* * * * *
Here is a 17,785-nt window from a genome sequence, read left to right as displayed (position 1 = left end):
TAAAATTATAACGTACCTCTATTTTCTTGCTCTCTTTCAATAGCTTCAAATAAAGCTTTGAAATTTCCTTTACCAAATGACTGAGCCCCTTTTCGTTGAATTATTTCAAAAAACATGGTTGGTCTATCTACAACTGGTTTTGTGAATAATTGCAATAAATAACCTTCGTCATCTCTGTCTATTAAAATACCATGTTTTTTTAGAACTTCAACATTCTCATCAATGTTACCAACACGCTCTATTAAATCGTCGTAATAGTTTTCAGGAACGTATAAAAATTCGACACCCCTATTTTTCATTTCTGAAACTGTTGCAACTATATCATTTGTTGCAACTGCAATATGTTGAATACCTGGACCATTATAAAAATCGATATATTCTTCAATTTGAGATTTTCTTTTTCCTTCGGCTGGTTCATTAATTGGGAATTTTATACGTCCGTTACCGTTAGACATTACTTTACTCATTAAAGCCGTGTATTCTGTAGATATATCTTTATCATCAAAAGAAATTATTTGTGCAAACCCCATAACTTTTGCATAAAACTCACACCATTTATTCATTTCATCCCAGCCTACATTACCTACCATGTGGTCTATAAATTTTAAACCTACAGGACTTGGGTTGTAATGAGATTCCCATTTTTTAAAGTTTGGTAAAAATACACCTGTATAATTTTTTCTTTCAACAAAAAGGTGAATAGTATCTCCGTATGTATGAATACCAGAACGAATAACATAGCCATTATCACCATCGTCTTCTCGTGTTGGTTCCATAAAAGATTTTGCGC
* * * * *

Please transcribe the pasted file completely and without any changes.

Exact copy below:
Here is a 17,785-nt window from a genome sequence, read left to right as displayed (position 1 = left end):
TAAAATTATAACGTACCTCTATTTTCTTGCTCTCTTTCAATAGCTTCAAATAAAGCTTTGAAATTTCCTTTACCAAATGACTGAGCCCCTTTTCGTTGAATTATTTCAAAAAACATGGTTGGTCTATCTACAACTGGTTTTGTGAATAATTGCAATAAATAACCTTCGTCATCTCTGTCTATTAAAATACCATGTTTTTTTAGAACTTCAACATTCTCATCAATGTTACCAACACGCTCTATTAAATCGTCGTAATAGTTTTCAGGAACGTATAAAAATTCGACACCCCTATTTTTCATTTCTGAAACTGTTGCAACTATATCATTTGTTGCAACTGCAATATGTTGAATACCTGGACCATTATAAAAATCGATATATTCTTCAATTTGAGATTTTCTTTTTCCTTCGGCTGGTTCATTAATTGGGAATTTTATACGTCCGTTACCGTTAGACATTACTTTACTCATTAAAGCCGTGTATTCTGTAGATATATCTTTATCATCAAAAGAAATTATTTGTGCAAACCCCATAACTTTTGCATAAAACTCACACCATTTATTCATTTCATCCCAGCCTACATTACCTACCATGTGGTCTATAAATTTTAAACCTACAGGACTTGGGTTGTAATGAGATTCCCATTTTTTAAAGTTTGGTAAAAATACACCTGTATAATTTTTTCTTTCAACAAAAAGGTGAATAGTATCTCCGTATGTATGAATACCAGAACGAATAACATAGCCATTATCACCATCGTCTTCTCGTGTTGGTTCCATAAAAGATTTTGCGC